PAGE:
New law aimed to penalise companies offshoring call centres

Richterhammer und Gesetzbuch - Russland

After losing hundreds of thousands of call centre jobs to offshoring in the past decade, US congressman Gene Green has introduced the United States Call Center Worker and Consumer Protection Act that aims to improve local employment opportunities for American call centre workers. Specifically the bill has two key objectives:

  • Require that U.S. callers be told the location of the call center to which they are speaking and offer callers the opportunity to be connected to a U.S. based center if preferred.
  • The legislation also would make U.S. companies who off-shore their call center jobs from the U.S. ineligible for certain federal grants and taxpayer-funded loans.

Losing call centre jobs to offshore is currently a hot issue in US politics. In Feb 2016 Bloomberg reported that American call-center jobs may be one casualty of a pending Pacific trade deal that would allow U.S. federal contract work to be shifted to Malaysia, Vietnam and Brunei.  The U.S. in 2015 awarded contracts totaling as much as $625 million for call-center work to companies including subsidiaries of General Dynamics Corp. and CenturyLink Inc.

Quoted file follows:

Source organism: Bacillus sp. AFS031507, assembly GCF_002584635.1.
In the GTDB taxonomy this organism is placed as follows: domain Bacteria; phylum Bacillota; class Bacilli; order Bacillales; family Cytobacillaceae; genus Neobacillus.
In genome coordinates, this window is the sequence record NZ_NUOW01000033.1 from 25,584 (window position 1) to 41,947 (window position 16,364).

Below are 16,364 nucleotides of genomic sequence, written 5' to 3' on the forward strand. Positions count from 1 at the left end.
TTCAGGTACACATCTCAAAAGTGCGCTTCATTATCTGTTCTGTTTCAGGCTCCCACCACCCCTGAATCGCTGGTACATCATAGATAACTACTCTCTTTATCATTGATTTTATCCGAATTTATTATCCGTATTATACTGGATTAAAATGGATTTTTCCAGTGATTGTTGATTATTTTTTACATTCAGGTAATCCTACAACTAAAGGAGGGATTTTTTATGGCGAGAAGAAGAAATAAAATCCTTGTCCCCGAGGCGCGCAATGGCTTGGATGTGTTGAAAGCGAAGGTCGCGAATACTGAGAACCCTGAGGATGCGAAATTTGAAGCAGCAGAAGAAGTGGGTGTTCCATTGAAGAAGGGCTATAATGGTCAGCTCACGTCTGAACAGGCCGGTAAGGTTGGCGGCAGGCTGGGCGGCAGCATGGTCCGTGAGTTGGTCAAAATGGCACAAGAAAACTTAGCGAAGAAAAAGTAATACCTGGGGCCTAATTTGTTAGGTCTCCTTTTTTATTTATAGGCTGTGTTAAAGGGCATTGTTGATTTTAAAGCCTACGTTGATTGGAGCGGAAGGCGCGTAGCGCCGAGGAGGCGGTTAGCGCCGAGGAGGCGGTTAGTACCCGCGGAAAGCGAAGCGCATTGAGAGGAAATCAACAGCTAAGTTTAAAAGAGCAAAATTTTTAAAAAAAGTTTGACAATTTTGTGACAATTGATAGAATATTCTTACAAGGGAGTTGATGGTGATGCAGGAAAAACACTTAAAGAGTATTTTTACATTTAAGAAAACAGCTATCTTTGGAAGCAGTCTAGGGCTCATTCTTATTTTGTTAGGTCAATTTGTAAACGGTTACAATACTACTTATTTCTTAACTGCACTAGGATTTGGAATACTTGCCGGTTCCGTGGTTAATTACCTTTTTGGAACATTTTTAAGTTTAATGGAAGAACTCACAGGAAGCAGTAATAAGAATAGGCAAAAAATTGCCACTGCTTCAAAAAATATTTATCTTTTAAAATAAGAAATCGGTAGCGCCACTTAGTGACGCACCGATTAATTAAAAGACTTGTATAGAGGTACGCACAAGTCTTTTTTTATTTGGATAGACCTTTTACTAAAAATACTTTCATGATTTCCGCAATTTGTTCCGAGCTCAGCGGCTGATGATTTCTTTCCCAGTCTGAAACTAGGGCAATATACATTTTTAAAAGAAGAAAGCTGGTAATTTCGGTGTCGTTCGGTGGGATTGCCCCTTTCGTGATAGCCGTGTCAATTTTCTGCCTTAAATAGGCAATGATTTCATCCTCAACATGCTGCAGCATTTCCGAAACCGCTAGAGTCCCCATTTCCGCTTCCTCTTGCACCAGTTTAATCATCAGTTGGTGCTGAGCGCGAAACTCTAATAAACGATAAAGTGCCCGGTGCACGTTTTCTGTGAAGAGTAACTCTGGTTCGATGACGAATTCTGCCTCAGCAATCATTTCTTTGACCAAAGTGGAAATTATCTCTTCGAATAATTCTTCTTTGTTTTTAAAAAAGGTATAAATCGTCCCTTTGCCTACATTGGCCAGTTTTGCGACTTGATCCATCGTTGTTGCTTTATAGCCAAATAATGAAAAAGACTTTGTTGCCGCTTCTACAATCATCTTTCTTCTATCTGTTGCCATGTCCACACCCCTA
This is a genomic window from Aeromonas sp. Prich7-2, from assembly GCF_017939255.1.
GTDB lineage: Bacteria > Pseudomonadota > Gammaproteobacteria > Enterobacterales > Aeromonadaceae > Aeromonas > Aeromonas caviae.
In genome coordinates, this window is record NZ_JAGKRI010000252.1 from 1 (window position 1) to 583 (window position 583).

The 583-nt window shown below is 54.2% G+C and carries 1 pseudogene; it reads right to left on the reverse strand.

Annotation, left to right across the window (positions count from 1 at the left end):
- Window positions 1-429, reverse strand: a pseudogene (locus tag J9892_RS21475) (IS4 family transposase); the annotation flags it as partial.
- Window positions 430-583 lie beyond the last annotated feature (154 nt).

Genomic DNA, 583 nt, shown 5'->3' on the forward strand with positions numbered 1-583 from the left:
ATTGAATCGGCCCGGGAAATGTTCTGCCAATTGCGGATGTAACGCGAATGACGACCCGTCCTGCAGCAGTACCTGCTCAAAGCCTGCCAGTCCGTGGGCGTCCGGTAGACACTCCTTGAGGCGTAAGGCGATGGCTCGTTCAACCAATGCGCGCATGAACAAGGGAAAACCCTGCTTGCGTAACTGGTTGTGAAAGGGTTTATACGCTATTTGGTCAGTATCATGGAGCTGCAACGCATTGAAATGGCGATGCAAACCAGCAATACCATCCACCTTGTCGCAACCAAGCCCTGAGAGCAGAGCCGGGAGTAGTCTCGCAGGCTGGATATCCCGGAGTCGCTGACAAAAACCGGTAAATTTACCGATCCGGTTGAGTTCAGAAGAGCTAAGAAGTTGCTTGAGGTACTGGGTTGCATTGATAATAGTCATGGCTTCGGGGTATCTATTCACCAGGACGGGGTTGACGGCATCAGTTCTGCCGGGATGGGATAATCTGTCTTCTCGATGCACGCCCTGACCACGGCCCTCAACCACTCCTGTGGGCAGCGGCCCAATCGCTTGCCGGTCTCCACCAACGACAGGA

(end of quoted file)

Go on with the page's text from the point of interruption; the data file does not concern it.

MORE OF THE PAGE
The United States Call Center Worker and Consumer Protection Act is yet to be approved but Presidential hopeful Donald Trump certainly made it quite clear his views on Indian call centres recently at a rally last Friday. Trump was critical of companies that hire call centre workers abroad and launched into a rendition of his own experience calling his bank who has their contact centre based in India.

The biggest disadvantage with call centre offshoring that any economy experiences is the loss of job opportunities for local staff. Other difficulties that have been well reported are the language, accent, and cultural barriers between the call center agents and the customers.

With a Federal Election in Australia just around the corner and jobs always a hot topic, will this become an election issue here?

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